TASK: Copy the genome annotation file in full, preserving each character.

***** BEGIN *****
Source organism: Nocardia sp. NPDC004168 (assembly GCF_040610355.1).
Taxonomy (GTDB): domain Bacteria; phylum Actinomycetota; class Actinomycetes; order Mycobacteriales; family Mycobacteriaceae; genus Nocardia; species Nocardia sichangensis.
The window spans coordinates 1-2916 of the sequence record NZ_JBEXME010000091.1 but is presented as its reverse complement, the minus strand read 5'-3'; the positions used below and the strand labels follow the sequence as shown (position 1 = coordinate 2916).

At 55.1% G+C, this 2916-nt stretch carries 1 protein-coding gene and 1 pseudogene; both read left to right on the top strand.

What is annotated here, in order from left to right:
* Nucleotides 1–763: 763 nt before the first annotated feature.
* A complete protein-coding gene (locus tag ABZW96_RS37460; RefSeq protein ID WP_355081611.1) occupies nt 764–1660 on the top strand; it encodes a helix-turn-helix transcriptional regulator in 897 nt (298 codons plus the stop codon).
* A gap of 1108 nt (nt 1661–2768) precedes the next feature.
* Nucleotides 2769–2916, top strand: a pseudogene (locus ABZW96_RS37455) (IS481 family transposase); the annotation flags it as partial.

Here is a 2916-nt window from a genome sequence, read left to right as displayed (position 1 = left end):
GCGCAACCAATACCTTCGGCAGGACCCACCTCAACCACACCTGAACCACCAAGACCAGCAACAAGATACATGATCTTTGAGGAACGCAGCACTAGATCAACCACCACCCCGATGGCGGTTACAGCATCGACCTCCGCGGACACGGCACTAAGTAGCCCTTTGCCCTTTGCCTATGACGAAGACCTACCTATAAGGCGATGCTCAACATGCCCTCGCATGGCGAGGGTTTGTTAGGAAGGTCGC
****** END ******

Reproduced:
Source organism: Nocardia sp. NPDC004168 (assembly GCF_040610355.1).
Taxonomy (GTDB): domain Bacteria; phylum Actinomycetota; class Actinomycetes; order Mycobacteriales; family Mycobacteriaceae; genus Nocardia; species Nocardia sichangensis.
The window spans coordinates 1-2916 of the sequence record NZ_JBEXME010000091.1 but is presented as its reverse complement, the minus strand read 5'-3'; the positions used below and the strand labels follow the sequence as shown (position 1 = coordinate 2916).

At 55.1% G+C, this 2916-nt stretch carries 1 protein-coding gene and 1 pseudogene; both read left to right on the top strand.

What is annotated here, in order from left to right:
* Nucleotides 1–763: 763 nt before the first annotated feature.
* A complete protein-coding gene (locus tag ABZW96_RS37460; RefSeq protein ID WP_355081611.1) occupies nt 764–1660 on the top strand; it encodes a helix-turn-helix transcriptional regulator in 897 nt (298 codons plus the stop codon).
* A gap of 1108 nt (nt 1661–2768) precedes the next feature.
* Nucleotides 2769–2916, top strand: a pseudogene (locus ABZW96_RS37455) (IS481 family transposase); the annotation flags it as partial.

Here is a 2916-nt window from a genome sequence, read left to right as displayed (position 1 = left end):
GCGCAACCAATACCTTCGGCAGGACCCACCTCAACCACACCTGAACCACCAAGACCAGCAACAAGATACATGATCTTTGAGGAACGCAGCACTAGATCAACCACCACCCCGATGGCGGTTACAGCATCGACCTCCGCGGACACGGCACTAAGTAGCCCTTTGCCCTTTGCCTATGACGAAGACCTACCTATAAGGCGATGCTCAACATGCCCTCGCATGGCGAGGGTTTGTTAGGAAGGTCGC